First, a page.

RARE BOOK GUIDE - THE RUNNERS, THE RIDERS & THE ODDS
10 October 2007
To Kill a Mockingbird. by Harper Lee.
Harper Lee. TO KILL A MOCKINGBIRD. Lippincott, Philadelphia, USA. 1960.
Current Selling Prices
MODERN FIRST EDITION.
Up there with the great modern American novels in esteem and price. Won the Pulitzer, the movie won 3 Oscars. She is at the opposite spectrum to your reclusive Pynchons and Salingers - signed copies abound, especially of reprints and anniversary editions. The jacket has points on it, ideally you want the price intact but definitely a Jonathan Daniels blurb/ quote on the flap and a credit (on the rear) to Truman Capote for his photo of young Harper Lee. Capote was a childhood friend, he dedicated 'In Cold Blood to Her.' The character Dill in Mockingbird is based on him. Capote's copy inscribed to him would be way cool, to say the least.
VALUE? A book traded almost to death on ebay but possibly still quite well 'underpinned' - i.e. having a large amount of collectors and speculators. Properly collectable copies are quite difficult, the unlaminated jacket doesn't last well (quite a few are restored) it tends to get rubbed and and frayed, many of the estimated 5000 printed went to libraries and, damn it, people read the book. Condition has to be taken down a notch, as fine copies are not really feasible; even the big money copies were not fine. In terrestrial auctions nice copies have made as much as $15K, and at the 2001 Falktoft sale a sporting $32000 (unsigned.) 2001 was, however, an annus mirabilis for high spot mod firsts. Dot com days. It remains to be seen how long it will be until such prices are achieved again. Inscribed to no one special it has made $40K.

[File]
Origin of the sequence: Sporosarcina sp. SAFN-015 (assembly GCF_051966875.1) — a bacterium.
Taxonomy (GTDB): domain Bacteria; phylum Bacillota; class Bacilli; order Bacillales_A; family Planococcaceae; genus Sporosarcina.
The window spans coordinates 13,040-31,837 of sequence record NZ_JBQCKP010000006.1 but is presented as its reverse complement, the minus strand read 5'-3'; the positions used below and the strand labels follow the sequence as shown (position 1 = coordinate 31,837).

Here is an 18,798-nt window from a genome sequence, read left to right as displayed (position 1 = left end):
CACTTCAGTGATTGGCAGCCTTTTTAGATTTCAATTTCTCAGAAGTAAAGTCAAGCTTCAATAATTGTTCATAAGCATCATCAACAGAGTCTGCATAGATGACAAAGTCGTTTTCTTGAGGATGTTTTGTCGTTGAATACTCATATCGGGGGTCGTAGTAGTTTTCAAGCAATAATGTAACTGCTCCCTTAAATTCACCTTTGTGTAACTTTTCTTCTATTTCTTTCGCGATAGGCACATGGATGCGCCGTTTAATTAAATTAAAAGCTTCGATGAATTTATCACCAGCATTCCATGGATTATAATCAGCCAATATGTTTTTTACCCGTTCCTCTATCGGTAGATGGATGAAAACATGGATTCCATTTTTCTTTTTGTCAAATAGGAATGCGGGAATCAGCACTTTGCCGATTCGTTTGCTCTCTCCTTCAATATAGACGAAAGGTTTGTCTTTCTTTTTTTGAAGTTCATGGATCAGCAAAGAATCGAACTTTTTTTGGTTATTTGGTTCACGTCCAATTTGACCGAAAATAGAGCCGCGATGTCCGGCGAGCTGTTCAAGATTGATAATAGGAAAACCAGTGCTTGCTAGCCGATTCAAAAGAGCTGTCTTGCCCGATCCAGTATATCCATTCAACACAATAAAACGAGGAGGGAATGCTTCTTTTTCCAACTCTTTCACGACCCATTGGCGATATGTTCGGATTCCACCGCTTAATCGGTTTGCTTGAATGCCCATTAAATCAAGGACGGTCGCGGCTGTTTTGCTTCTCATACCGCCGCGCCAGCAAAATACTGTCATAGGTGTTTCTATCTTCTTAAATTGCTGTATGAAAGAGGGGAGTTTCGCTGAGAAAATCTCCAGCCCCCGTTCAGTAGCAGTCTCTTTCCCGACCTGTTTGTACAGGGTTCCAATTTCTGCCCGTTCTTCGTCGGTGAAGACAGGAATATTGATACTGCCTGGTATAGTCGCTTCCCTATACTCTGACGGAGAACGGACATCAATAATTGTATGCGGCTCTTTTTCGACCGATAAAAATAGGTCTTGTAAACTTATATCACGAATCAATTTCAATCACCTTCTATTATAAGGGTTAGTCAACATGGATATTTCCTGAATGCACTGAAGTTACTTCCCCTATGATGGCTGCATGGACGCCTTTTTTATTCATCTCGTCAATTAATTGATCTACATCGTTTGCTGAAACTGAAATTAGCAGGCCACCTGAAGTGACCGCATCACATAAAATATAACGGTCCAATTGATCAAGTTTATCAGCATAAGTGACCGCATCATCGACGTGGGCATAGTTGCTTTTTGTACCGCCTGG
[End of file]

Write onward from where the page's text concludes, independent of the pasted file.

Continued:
An interesting copy turned up at Swann in 2005 signed by Harper Lee and with a signed letter from her dated October 2004 advising the owner to sell it at Swann! It made $19K. Prices on the internet are generally significantly lower than these records, possibly too many copies have been flushed out by these heady prices and the book has become something of a cliché on ebay. That being said no one is presently possessed of a fab copy.
STOP PRESS. The above entry was written in January 2007. Not much has changed since then --it keeps turning up - there is a signed copy described as fine/fine on ABE at $40K -'...it has a bit of top edge foxing and a slight spine lean; near fine in a near fine, unrestored dust jacket with a little edge rubbing.' The seller rightly makes a virtue of its being unrestored; there is a very nice restored one (new endpapers too) from one of the globe's most expensive modfirst dealers at $12000. The much liked dealer known as 'Flatsigned' has 6 copies over $1000- all, except the Taiwanese first, signed by the great writer. These include a reasonable signed copy in a second state jacket at $15000 described thus "This remarkeable item is truly a treasure for a lifetime...' Something of a curiosity is the fact that the signature is '... on new restored end-papers...' Sophisticated stuff.
Most intriguing is a French dealer called Whopper Books with what looks like a pretty nice copy descibed thus -- '... tres bon etat exceptionnel exemplaire du premier tirage du livre le plus célèbre des états unis ! limité à 5,000 pour l'édition de novembre 1960, depuis plus de 50,000,000 ont été imprimé, pour collectionneur avertit représente également un excellent placement. moyen format.' The picture shows a copy in near fine jacket. Unless he is telling whoppers, or it's a later state, at $9,329.56 it's a good buy for a collector. [ W/Q **** ]